Loteria de Aguas
Loteria de Aguas. Courtesy photos.

With intelligence, creativity, targeted investment and lots of hard work, San Antonio is becoming fitter. From 2010-12, adult obesity declined from 35.1% to 28.5%. We are justifiably proud of this accomplishment. But we must acknowledge that there is still a long way to go.

According to a recent Gallup poll, San Antonio is the second heaviest large city in the nation. And the consequences of being overweight are much worse than being made fun of by Charles Barkley during the NBA playoffs.

Health care costs associated with kidney dialysis, blindness, diabetic wound care and amputations, high blood pressure, heart disease, stroke and other conditions to which obesity is a precursor are huge – not to mention decreased earning power, hampered economic development and damage to our overall quality of life. The true consequences of two-thirds of our population being overweight or obese and 18% being diabetic are beyond calculation.

Loteria de Aguas
Loteria de Aguas. Courtesy photos.

Rates of obesity in San Antonio and the rest of the U.S. have doubled over the last 30 years, certainly, in part, to spending too much time in front of our flat screen TVs, computers and video games instead of outside in the fresh air or otherwise being physically active. Locally, we have responded with innovations like Síclovía, Fitness in the Park, better bike lanes, more walkable neighborhoods and stairways that are accessible, clean, safe and attractive. These innovations have raised our spirits and are doing much good.

But physical exercise, although very important, is not sufficient to resolve our weight problem. The preponderance of scientific evidence points to unhealthy diet – especially added sugar – as the key driver of the obesity epidemic. It is well-known that, as our weight has doubled in the United States, so has our national consumption of sugar. Americans now consume on average almost 80 pounds of added sugar per person per year. In a very real sense, too much sugar is killing us.

Where is all this sugar coming from, and why are we eating it? Of the 600,000 products available in U.S. grocery stores, 80% have added sugar. Breads, cereals, sauces, salad dressings, practically everything we see on the shelves, even low-calorie foods, have added sugar. Not only are there entire aisles of soft drinks and desserts, they are packed into the checkout stations to make us run a final gauntlet of sweetened temptations. Of all the sugar we consciously or unconsciously consume, fully one half comes from sugar-sweetened beverages, mostly soda. Shockingly, 64% of San Antonians drink soda every day.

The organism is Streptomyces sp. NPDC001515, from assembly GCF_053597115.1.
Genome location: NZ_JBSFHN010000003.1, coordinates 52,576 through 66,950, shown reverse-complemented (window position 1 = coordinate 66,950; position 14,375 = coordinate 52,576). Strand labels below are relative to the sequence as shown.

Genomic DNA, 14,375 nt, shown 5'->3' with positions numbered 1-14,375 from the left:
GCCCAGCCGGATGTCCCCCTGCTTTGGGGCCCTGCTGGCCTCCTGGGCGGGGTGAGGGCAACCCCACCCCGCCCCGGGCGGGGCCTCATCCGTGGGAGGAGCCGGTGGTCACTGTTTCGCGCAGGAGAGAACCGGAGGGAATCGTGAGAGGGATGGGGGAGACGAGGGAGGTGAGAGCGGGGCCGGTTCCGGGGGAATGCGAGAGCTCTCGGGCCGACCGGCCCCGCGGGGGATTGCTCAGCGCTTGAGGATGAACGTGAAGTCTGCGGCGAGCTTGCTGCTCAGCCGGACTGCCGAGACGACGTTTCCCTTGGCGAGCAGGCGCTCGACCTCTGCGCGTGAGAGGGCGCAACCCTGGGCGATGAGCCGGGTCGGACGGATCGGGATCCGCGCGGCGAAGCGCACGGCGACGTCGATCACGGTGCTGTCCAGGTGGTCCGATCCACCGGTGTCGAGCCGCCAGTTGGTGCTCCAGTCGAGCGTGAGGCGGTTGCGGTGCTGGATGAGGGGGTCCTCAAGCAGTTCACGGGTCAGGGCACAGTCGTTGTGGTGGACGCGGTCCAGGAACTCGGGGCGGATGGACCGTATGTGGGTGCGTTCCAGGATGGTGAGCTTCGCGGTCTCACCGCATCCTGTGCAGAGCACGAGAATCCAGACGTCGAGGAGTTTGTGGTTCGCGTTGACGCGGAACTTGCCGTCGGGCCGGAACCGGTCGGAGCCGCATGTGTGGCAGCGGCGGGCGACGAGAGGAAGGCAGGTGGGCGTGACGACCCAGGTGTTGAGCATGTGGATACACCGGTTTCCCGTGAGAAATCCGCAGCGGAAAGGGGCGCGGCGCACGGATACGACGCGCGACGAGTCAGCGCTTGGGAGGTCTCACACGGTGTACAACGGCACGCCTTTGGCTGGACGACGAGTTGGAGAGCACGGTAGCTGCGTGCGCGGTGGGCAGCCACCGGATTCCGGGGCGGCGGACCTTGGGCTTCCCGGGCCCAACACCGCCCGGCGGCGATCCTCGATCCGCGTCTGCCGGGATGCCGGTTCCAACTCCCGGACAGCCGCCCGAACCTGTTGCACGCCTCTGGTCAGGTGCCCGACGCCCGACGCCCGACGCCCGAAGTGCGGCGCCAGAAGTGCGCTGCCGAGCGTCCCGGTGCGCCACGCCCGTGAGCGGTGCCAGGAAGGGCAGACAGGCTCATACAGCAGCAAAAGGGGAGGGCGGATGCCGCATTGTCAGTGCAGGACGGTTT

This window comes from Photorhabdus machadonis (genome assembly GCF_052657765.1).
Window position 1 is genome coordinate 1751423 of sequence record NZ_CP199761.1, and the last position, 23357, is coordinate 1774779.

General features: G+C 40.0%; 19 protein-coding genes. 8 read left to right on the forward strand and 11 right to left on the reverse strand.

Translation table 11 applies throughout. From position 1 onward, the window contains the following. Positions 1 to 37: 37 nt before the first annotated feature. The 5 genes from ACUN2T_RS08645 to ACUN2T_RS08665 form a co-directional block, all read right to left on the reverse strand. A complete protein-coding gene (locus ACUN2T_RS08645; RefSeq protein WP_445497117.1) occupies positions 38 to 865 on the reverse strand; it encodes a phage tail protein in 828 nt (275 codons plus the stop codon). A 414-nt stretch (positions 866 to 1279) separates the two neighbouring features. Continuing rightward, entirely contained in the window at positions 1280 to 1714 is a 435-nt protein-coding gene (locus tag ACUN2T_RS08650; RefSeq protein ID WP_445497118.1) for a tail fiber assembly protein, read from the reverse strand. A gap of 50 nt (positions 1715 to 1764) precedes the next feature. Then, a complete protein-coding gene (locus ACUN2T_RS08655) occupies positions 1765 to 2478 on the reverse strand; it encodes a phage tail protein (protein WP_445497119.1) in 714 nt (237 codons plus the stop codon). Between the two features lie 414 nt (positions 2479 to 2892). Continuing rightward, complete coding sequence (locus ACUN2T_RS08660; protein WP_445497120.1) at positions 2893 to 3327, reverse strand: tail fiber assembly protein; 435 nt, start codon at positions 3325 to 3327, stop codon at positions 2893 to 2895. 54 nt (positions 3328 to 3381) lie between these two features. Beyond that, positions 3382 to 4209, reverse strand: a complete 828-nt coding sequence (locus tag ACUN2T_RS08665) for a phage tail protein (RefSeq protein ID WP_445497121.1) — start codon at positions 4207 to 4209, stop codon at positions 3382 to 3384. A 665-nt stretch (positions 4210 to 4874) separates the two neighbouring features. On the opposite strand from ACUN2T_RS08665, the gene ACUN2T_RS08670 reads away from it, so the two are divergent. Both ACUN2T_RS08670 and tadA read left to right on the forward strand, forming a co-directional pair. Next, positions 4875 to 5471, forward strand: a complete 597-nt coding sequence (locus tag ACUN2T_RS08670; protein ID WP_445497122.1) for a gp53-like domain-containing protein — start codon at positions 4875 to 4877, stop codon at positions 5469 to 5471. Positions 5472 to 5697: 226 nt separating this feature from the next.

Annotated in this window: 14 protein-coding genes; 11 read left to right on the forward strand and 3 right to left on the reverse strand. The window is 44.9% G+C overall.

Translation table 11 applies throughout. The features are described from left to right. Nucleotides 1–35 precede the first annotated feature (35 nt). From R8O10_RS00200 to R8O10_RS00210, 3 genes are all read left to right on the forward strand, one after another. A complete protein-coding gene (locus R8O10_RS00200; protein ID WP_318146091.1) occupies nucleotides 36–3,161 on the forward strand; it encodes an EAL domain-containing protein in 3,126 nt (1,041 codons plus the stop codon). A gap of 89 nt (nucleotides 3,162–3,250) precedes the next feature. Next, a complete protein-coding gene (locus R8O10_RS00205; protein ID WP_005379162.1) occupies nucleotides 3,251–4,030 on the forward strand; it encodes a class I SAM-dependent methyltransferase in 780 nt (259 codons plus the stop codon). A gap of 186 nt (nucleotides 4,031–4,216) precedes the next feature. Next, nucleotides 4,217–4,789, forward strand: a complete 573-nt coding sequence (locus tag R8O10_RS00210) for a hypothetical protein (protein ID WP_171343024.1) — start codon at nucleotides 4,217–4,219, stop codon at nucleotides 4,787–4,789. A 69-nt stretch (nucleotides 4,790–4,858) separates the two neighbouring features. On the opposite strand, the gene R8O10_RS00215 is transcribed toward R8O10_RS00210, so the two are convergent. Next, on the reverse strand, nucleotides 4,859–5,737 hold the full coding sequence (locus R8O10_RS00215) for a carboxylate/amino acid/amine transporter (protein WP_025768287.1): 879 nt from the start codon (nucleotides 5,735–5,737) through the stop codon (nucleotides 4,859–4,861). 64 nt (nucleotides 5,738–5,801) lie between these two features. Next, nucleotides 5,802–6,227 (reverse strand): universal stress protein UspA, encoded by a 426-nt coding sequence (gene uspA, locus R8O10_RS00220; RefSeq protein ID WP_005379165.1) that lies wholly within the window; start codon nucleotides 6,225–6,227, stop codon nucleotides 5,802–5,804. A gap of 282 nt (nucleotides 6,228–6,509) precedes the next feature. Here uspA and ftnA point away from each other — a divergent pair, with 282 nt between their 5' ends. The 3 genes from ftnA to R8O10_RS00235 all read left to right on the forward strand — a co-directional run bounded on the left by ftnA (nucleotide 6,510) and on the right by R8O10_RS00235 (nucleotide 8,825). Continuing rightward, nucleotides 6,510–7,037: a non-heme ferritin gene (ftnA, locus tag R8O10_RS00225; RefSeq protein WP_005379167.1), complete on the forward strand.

From Director of San Antonio Metro Health Department Dr. Thomas Schlenker's presentation, "Obesity in San Antonio: Change in the Right Direction."
From Director of San Antonio Metro Health Department Dr. Thomas Schlenker’s presentation, “Obesity in San Antonio: Change in the Right Direction.”

The solution to our unhealthy diet is complex and can only be achieved gradually and over time. I believe changes in government subsidies to the sugar industry are essential and that the aggressive promotion of unhealthy food and drink to children must stop.

Ultimately, we need to recapture the tradition of family meals, made from fresh and lightly processed foods, cooked and enjoyed at home at least several times per week. Too many people have lost basic cooking skills and interest in the traditional family meal. They opt instead for fast, cheap and easy. For some, especially working parents and stressed households, the traditional family meal may be an impossible goal. For this reason, improving nutrition at schools, workplaces and restaurants also is essential.

On an individual level, the logical first step toward a healthier diet is to cut back on sugary beverages. Even Coca-cola, Pepsi and Dr. Pepper/Snapple acknowledge this and have announced, as part of the Clinton Global initiative, that they will work toward reducing soda calories consumed in the U.S. by 20% by 2025. Sugary beverages as an occasional treat are fine, but we know that drinking soda every day is highly associated with obesity.

The logical first step for the 64% of San Antonians who do drink soda every day is to find a healthy alternative. Metro Health suggests as alternatives the “Loteria de Aguas.” Try these delicious and healthy drinks that can be made at home for pennies. Choose some favorites and always keep a full pitcher in the fridge. Over the last few years, 80,000 San Antonians have said “No Thank You!” to the daily soda habit and our local obesity rates have gone down proportionately. It is to everyone’s benefit that this hopeful trend continues.

Related Stories:

Síclovía’s More Than Symbolic Impact on City’s Health and Fitness

Yoga for a Balanced Lifestyle and Blood Sugar

Month One: Pursuing Health and Balance

Eating Well on a Stretched Budget 

Sugar Drinks: Feeding San Antonio’s Obesity Epidemic

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Dr. Thomas Schlenker

Dr. Thomas Schlenker, former San Antonio Metropolitan Health District director (2011-2015), is a pediatrician who spent many years caring for sick children in Wisconsin and Mexico as well as directing...